7/10
Rated 7 out of 10

Very Good - Bronze Award

Rated 7 out of 10
Log Horizon: Season 2 - Part 1 is a highly enjoyable start to the second season, but one that once again falls victim to the same flaws as the first season. There is so much time wasted on pointless conversations in town and the schizophrenic storytelling that it really damages the build-up and excitement. That being said, when Log Horizon is good, it's great, and there are enough plot threads set up here to give a lot of promise for the second part of the season.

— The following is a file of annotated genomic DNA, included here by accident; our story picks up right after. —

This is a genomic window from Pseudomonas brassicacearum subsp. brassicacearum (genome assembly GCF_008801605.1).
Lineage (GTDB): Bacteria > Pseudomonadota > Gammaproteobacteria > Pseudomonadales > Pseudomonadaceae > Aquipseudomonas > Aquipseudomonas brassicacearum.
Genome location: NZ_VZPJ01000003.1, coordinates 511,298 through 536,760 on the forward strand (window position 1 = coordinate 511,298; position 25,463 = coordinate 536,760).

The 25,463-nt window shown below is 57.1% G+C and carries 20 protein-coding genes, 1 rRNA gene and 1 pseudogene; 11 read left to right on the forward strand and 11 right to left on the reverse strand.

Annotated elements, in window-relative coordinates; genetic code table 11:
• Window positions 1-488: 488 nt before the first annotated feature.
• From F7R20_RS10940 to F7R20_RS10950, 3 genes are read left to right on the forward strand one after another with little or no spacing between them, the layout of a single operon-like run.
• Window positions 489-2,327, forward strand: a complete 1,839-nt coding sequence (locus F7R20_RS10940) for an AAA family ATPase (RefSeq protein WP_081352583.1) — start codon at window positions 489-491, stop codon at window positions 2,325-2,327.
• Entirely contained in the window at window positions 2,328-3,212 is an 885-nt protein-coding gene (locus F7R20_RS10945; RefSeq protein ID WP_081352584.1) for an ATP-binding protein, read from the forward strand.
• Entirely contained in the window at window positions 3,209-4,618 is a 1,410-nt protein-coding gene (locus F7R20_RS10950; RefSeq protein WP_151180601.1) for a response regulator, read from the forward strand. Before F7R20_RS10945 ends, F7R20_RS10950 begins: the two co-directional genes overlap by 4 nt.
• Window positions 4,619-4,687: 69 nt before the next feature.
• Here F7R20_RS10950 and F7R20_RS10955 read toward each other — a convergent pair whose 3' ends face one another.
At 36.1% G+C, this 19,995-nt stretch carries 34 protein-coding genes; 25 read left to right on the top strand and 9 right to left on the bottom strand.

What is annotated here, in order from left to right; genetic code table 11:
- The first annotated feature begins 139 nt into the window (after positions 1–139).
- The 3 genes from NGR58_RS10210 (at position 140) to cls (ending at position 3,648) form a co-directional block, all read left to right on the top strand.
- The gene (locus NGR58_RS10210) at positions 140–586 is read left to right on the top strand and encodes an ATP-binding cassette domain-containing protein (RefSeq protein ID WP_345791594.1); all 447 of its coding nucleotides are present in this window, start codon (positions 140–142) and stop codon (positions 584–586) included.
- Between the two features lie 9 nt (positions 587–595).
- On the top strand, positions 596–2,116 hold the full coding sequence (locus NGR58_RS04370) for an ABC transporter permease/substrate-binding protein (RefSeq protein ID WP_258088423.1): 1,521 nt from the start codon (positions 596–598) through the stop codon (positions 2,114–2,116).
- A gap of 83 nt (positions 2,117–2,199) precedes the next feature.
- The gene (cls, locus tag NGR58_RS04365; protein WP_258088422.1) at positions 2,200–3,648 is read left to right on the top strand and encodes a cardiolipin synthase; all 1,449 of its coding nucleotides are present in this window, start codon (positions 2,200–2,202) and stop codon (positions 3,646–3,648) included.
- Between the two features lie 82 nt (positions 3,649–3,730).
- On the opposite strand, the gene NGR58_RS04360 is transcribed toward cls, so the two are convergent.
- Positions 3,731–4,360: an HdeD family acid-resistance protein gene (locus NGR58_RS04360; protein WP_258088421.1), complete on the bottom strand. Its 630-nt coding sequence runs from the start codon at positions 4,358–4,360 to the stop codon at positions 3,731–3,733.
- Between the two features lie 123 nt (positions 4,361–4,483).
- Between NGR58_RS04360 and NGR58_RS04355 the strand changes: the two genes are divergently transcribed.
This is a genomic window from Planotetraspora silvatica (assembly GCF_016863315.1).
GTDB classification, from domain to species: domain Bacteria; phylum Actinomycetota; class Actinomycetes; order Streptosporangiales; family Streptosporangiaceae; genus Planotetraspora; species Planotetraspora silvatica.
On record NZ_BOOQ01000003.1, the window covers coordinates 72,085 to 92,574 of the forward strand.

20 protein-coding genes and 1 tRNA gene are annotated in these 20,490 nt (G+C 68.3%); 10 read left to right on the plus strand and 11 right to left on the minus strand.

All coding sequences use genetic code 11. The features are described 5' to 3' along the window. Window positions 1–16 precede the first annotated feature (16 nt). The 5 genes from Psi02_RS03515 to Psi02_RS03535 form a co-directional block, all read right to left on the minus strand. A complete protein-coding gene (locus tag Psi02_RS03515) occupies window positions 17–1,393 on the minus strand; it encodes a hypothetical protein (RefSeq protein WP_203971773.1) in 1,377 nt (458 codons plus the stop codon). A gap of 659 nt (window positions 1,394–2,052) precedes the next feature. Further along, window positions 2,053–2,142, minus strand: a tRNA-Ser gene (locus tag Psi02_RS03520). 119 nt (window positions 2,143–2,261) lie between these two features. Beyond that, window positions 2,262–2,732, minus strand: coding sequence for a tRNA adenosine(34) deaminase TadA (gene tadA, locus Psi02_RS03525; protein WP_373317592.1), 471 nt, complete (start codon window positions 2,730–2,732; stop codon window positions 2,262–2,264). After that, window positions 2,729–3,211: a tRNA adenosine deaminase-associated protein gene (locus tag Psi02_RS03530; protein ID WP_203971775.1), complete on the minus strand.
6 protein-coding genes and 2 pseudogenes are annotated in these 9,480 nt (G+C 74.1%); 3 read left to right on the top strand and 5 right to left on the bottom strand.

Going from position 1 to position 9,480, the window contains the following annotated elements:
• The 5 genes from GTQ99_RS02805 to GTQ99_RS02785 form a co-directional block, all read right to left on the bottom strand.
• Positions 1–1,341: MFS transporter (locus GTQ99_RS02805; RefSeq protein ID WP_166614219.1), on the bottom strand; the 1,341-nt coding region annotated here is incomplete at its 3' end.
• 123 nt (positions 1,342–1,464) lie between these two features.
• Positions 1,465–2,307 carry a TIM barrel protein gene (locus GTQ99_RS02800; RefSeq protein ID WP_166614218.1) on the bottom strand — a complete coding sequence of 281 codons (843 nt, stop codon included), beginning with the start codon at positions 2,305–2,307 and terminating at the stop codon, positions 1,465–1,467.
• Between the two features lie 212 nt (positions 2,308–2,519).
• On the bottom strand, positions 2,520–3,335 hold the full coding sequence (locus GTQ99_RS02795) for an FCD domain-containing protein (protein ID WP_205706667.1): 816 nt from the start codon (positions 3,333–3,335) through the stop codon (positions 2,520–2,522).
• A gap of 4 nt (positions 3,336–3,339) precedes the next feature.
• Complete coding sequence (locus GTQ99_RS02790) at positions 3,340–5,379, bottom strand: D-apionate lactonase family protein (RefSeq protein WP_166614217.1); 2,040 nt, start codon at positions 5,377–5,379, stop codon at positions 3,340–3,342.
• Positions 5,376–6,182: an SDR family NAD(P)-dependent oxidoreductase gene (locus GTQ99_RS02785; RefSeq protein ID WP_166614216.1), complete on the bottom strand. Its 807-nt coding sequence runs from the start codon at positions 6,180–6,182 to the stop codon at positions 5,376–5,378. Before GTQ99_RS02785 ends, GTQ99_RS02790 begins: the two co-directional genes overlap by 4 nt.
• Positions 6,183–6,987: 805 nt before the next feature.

Comment on this article

You can comment as a guest or join the Cubed3 community below: Sign Up for Free Account Login

Preview PostPreview Post Your Name:
Validate your comment
  Enter the letters in the image to validate your comment.
Submit Post

Comments

There are no replies to this article yet. Why not be the first?

Subscribe to this topic Subscribe to this topic

If you are a registered member and logged in, you can also subscribe to topics by email.
K-Pop Korner - The Best of Korean Music
Sign up today for blogs, games collections, reader reviews and much more
Site Feed
Who's Online?
Adam Riley, hinchjoie, Renan

There are 3 members online at the moment.